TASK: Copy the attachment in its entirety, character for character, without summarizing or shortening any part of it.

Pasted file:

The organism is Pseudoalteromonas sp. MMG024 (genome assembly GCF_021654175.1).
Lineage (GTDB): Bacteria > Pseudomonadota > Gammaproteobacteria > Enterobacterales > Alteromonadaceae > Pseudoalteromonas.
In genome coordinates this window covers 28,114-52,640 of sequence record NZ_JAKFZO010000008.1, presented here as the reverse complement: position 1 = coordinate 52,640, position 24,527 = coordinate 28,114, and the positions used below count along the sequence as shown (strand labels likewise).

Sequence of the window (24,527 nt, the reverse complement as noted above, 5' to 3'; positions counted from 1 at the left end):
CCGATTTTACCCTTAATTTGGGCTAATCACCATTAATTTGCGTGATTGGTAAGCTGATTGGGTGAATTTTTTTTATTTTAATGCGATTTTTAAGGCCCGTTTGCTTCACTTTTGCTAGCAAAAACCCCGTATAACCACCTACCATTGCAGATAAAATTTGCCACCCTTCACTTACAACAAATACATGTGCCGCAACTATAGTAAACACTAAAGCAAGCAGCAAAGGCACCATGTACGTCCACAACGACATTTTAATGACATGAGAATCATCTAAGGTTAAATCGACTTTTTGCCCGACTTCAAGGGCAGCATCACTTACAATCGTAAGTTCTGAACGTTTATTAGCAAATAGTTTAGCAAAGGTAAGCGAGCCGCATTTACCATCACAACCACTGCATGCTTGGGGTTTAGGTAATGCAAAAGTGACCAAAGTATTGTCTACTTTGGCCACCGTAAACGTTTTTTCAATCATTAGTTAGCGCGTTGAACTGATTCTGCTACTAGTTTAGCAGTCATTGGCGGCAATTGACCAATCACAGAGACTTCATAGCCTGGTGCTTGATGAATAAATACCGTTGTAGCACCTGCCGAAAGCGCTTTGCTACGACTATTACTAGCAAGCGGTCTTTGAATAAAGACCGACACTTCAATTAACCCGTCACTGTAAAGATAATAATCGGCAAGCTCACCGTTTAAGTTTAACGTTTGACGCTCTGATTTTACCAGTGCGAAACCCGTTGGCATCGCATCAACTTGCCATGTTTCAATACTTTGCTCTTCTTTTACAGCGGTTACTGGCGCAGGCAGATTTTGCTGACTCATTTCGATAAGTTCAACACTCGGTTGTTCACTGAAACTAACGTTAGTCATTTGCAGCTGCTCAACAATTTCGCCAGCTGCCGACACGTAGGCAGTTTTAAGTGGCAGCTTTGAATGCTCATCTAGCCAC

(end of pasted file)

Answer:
The organism is Pseudoalteromonas sp. MMG024 (genome assembly GCF_021654175.1).
Lineage (GTDB): Bacteria > Pseudomonadota > Gammaproteobacteria > Enterobacterales > Alteromonadaceae > Pseudoalteromonas.
In genome coordinates this window covers 28,114-52,640 of sequence record NZ_JAKFZO010000008.1, presented here as the reverse complement: position 1 = coordinate 52,640, position 24,527 = coordinate 28,114, and the positions used below count along the sequence as shown (strand labels likewise).

Sequence of the window (24,527 nt, the reverse complement as noted above, 5' to 3'; positions counted from 1 at the left end):
CCGATTTTACCCTTAATTTGGGCTAATCACCATTAATTTGCGTGATTGGTAAGCTGATTGGGTGAATTTTTTTTATTTTAATGCGATTTTTAAGGCCCGTTTGCTTCACTTTTGCTAGCAAAAACCCCGTATAACCACCTACCATTGCAGATAAAATTTGCCACCCTTCACTTACAACAAATACATGTGCCGCAACTATAGTAAACACTAAAGCAAGCAGCAAAGGCACCATGTACGTCCACAACGACATTTTAATGACATGAGAATCATCTAAGGTTAAATCGACTTTTTGCCCGACTTCAAGGGCAGCATCACTTACAATCGTAAGTTCTGAACGTTTATTAGCAAATAGTTTAGCAAAGGTAAGCGAGCCGCATTTACCATCACAACCACTGCATGCTTGGGGTTTAGGTAATGCAAAAGTGACCAAAGTATTGTCTACTTTGGCCACCGTAAACGTTTTTTCAATCATTAGTTAGCGCGTTGAACTGATTCTGCTACTAGTTTAGCAGTCATTGGCGGCAATTGACCAATCACAGAGACTTCATAGCCTGGTGCTTGATGAATAAATACCGTTGTAGCACCTGCCGAAAGCGCTTTGCTACGACTATTACTAGCAAGCGGTCTTTGAATAAAGACCGACACTTCAATTAACCCGTCACTGTAAAGATAATAATCGGCAAGCTCACCGTTTAAGTTTAACGTTTGACGCTCTGATTTTACCAGTGCGAAACCCGTTGGCATCGCATCAACTTGCCATGTTTCAATACTTTGCTCTTCTTTTACAGCGGTTACTGGCGCAGGCAGATTTTGCTGACTCATTTCGATAAGTTCAACACTCGGTTGTTCACTGAAACTAACGTTAGTCATTTGCAGCTGCTCAACAATTTCGCCAGCTGCCGACACGTAGGCAGTTTTAAGTGGCAGCTTTGAATGCTCATCTAGCCAC